Researchers develop viral gene therapy to treat beta thalassaemia
Hudson Institute researchers have developed a new gene therapy strategy to treat beta thalassaemia, an inherited disorder where the body doesn’t make enough haemoglobin in red blood cells.
Haemoglobin is essential for carrying oxygen around the body.
Researchers led by Dr Jim Vadolas, Research Group Head, Immunohaematology found the lack of haemoglobin is caused by two issues – a mutation in the beta globin gene, and too much alpha globin, which is toxic to red blood cells.
Dr Vadolas’ team used viral gene therapy – a process where therapeutic genes are delivered into blood stem cells by a virus – to both deliver the therapeutic beta globin gene and simultaneously limit the production of excess alpha globin.
The goal of this research to improve the quality of life and save lives by finding new treatments that improve haemoglobin production in beta thalassaemia patients.
This research was conducted in the laboratory. The next step, requiring significant investment, would be to deliver the therapy into patients.
The development is of particular interest to people in Australia’s multicultural communities. Thalassemia is most common in Mediterranean, Middle Eastern, African and Asian populations. Increasing migration from these countries means this disorder is encountered with increasing frequency in Australia.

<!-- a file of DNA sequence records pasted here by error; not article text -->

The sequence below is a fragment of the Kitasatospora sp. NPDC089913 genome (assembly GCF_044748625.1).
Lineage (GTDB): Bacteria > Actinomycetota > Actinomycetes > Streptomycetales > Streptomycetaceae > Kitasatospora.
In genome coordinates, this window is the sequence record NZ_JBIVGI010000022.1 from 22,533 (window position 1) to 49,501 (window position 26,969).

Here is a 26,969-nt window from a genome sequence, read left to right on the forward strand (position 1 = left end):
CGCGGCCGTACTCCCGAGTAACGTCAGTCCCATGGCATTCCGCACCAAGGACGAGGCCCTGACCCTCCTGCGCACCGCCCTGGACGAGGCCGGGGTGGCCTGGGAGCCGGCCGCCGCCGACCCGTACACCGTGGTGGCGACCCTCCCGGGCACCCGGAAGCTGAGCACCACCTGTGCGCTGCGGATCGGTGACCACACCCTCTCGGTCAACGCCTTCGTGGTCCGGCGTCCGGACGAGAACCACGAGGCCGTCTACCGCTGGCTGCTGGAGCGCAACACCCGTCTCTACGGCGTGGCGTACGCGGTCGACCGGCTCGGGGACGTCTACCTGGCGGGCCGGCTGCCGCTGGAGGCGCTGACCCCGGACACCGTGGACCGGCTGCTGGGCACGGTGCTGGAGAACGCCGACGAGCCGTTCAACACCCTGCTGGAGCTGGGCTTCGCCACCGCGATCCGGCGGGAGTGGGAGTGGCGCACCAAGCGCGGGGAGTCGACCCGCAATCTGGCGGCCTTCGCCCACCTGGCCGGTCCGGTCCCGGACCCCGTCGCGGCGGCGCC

What did the study show?
“Our approach was guided by the knowledge that reduced production of excess alpha globin can moderate the beta thalassaemia disorder,” said Dr Vadolas.
“Our therapeutic approach has only been possible by firstly understanding the causes of disease and secondly the development and refinement of sophisticated genetic tools able to be used in humans,” said Dr Vadolas.
Why is this study important?
Dr Vadolas’ research group investigates the cause and consequences of severe anaemia in blood disorders, particularly people who have a mutation in the beta globin gene.
These disorders lead to altered production of both haemoglobin and red blood cells, causing serious life-threatening complications soon after birth.
For more than two decades, researchers have been investigating gene therapy strategies to treat inherited red blood cell disorders like beta thalassaemia and sickle cell disease. Recent clinical gene therapy trials have proven reliable for the treatment of milder forms of the disease. However, for patients with severe forms of beta thalassaemia, gene therapy has not been as effective.
Thalassaemia is an extremely common genetic disorder which arises due to impaired haemoglobin synthesis. The World Health Organization has conservatively estimated that seven per cent of the world’s population are carriers of various types of genetic conditions affecting haemoglobin, and an estimated 300,000 severely affected patients are born worldwide each year.
Thalassaemia is fatal if left untreated and patients are dependent on regular blood transfusions every three to four weeks for life.
Maintaining the health of more than 500 patients with haemoglobin disorders in Australia is estimated to cost more than $150,000 per patient per year.
Bone marrow or cord blood transplantation is currently the only possibility for a cure. However, the likelihood of complications and scarcity of suitable donors limit this treatment option to a small proportion of patients.
Funders | NHMRC
Collaborators | Monash University, CEA Francois Jacob Biology Institute, Mahidol University and Harvard Medical School.
Hudson Institute communications
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